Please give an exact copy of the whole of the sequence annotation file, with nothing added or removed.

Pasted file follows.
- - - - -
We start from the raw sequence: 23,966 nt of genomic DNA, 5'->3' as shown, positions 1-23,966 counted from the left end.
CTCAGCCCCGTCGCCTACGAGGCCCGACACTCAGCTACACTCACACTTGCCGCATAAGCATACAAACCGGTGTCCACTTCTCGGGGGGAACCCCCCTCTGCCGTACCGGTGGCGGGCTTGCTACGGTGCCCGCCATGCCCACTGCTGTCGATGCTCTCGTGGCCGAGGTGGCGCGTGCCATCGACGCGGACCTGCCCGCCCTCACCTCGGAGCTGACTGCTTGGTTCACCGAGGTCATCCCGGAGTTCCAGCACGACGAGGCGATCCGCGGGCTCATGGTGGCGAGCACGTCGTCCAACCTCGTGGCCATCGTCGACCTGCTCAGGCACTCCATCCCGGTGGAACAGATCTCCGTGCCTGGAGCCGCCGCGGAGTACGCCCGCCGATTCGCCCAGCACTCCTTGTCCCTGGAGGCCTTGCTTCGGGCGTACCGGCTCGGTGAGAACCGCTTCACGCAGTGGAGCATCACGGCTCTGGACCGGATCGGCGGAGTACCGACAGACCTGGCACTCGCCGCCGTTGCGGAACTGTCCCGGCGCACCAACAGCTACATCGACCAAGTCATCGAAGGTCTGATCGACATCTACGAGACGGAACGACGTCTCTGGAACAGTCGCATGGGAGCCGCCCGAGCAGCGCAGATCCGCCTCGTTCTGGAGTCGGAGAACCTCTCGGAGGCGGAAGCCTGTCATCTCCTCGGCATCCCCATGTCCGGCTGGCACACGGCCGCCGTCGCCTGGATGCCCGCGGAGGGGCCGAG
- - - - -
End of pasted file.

We start from the raw sequence: 23,966 nt of genomic DNA, 5'->3' as shown, positions 1-23,966 counted from the left end.
CTCAGCCCCGTCGCCTACGAGGCCCGACACTCAGCTACACTCACACTTGCCGCATAAGCATACAAACCGGTGTCCACTTCTCGGGGGGAACCCCCCTCTGCCGTACCGGTGGCGGGCTTGCTACGGTGCCCGCCATGCCCACTGCTGTCGATGCTCTCGTGGCCGAGGTGGCGCGTGCCATCGACGCGGACCTGCCCGCCCTCACCTCGGAGCTGACTGCTTGGTTCACCGAGGTCATCCCGGAGTTCCAGCACGACGAGGCGATCCGCGGGCTCATGGTGGCGAGCACGTCGTCCAACCTCGTGGCCATCGTCGACCTGCTCAGGCACTCCATCCCGGTGGAACAGATCTCCGTGCCTGGAGCCGCCGCGGAGTACGCCCGCCGATTCGCCCAGCACTCCTTGTCCCTGGAGGCCTTGCTTCGGGCGTACCGGCTCGGTGAGAACCGCTTCACGCAGTGGAGCATCACGGCTCTGGACCGGATCGGCGGAGTACCGACAGACCTGGCACTCGCCGCCGTTGCGGAACTGTCCCGGCGCACCAACAGCTACATCGACCAAGTCATCGAAGGTCTGATCGACATCTACGAGACGGAACGACGTCTCTGGAACAGTCGCATGGGAGCCGCCCGAGCAGCGCAGATCCGCCTCGTTCTGGAGTCGGAGAACCTCTCGGAGGCGGAAGCCTGTCATCTCCTCGGCATCCCCATGTCCGGCTGGCACACGGCCGCCGTCGCCTGGATGCCCGCGGAGGGGCCGAG